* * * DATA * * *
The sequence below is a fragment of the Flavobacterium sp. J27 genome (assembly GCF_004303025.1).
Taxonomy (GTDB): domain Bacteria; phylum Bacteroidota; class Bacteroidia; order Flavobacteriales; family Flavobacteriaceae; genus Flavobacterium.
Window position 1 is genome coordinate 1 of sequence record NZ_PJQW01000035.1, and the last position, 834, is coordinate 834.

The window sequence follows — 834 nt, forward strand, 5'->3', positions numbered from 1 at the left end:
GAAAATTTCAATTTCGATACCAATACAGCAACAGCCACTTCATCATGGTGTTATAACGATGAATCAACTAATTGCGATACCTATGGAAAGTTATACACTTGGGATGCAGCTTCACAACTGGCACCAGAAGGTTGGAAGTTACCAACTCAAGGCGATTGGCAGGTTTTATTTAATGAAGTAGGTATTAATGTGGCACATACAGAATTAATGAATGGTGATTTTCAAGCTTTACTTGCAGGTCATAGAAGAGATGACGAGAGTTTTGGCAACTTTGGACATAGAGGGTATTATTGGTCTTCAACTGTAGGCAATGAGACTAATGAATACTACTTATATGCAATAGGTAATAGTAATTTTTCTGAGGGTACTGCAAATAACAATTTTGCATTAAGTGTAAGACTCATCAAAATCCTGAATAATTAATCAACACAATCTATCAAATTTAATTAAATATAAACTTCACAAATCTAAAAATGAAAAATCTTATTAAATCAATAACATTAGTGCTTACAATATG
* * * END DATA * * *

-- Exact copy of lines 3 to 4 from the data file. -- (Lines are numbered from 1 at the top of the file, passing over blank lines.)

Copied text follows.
Window position 1 is genome coordinate 1 of sequence record NZ_PJQW01000035.1, and the last position, 834, is coordinate 834.

The window sequence follows — 834 nt, forward strand, 5'->3', positions numbered from 1 at the left end: